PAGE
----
LAW REPORT : Broadcast words capable of being defamatory
Gillick v British Broadcasting Corporation and another; Court of Appeal (Lord Justice Neill, Lord Justice Evans and Lord Justice Millett) 19 October 1995
The Court of Appeal by a majority dismissed an appeal by the defendants, the BBC and Mrs Susan Pearce, and affirmed the decision of Sir Michael Davies, sitting as a High Court judge on 4 March, who ruled in Mrs Gillick's favour on a preliminary issue in her libel action.
The action was brought after Mrs Gillick and Mrs Pearce took part in a BBC programme called The Garden Party on 27 July 1989. Their discussion concerned the work of Brook Advisory Centres, over the 25 years since the first one opened in 1964, in providing young single women and girls with contraceptive advice. Mrs Pearce's verdict was that they had "done a very good job" in helping reduce teenage pregnancies. Mrs Gillick's view was that they were a "total disaster" and that her legal campaign, which succeeded before the Court of Appeal but which failed in the House of Lords the following year, had done more to reduce teenage pregnancies.
Mrs Pearce then said: "But after you won that battle . . . there were at least two reported cases of suicide by girls who were pregnant." Mrs Gillick claimed these words were libellous and meant she had caused or was morally responsible for the death by suicide of at least two young girls. The defendants did not seek to justify the words as having been true; but they argued that in any case they did not mean that Mrs Gillick was culpable.
Andrew Caldecott QC (Judith Long, Shepherds Bush) for the defendants; Mrs Gillick appeared in person.
Lord Justice Neill said the actual meaning of the words complained of had yet to be decided: the judge's decision was on the question of law as to whether the words were capable of bearing the meaning alleged. In considering that issue, the following principles were relevant:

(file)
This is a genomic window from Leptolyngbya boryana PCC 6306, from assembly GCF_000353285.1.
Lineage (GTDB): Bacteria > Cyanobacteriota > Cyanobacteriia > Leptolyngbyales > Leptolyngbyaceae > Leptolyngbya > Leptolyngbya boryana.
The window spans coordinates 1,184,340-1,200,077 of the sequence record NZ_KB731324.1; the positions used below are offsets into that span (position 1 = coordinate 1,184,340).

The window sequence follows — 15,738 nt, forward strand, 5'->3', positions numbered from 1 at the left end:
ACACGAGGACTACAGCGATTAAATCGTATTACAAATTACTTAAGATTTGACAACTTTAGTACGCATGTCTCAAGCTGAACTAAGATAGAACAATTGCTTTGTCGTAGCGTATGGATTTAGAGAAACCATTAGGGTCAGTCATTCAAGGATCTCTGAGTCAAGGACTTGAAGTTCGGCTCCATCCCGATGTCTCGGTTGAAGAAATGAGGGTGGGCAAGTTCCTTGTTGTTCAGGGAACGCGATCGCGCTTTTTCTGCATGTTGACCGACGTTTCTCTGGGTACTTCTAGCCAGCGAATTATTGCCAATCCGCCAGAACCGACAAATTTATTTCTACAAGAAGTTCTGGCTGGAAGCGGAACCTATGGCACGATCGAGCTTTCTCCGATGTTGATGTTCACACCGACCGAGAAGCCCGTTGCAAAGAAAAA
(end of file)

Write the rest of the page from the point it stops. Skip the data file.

1) The court should give the words the natural and ordinary meaning they would have conveyed to the ordinary reasonable viewer watching the programme once.
2) The hypothetical reasonable viewer was neither naive nor unduly suspicious. He could read in an implication more readily than a lawyer but he was not avid for scandal.
3) The court should be cautious of an over-elaborate analysis of the material.
4) A television audience would not give the programme the analytical attention of a lawyer to the meaning of a document, an auditor to the interpretation of accounts, or an academic to a learned article.
5) In deciding what impression the material complained of was likely to have on the hypothetical reasonable viewer, judges were entitled, if not bound, to have regard to the impression it made on them.
6) The court should not be too literal in its approach.
7) A statement was defamatory if it would tend to lower the plaintiff in the estimation of right-thinking members of society generally, or be likely to affect a person adversely in the estimation of reasonable people generally.
In this case the defendants accepted that the reasonable viewer could infer there was a clear link between Mrs Gillick's success in the Court of Appeal and the "suicides". But they argued the programme did not suggest she was "culpable".
His Lordship was unable to accept that. It would be for the jury to decide what the words complained of actually meant in their context. At this stage, his Lordship was satisfied that within the spectrum of meanings of which the words were capable was the meaning that Mrs Gillick was in some sense to blame for the girls' deaths and therefore morally responsible to a culpable degree.
Lord Justice Evans concurred.
Lord Justice Millett dissented. Mrs Pearce had accused Mrs Gillick of having been tragically mistaken, but that was all; and though deeply wounding it was not defamatory.
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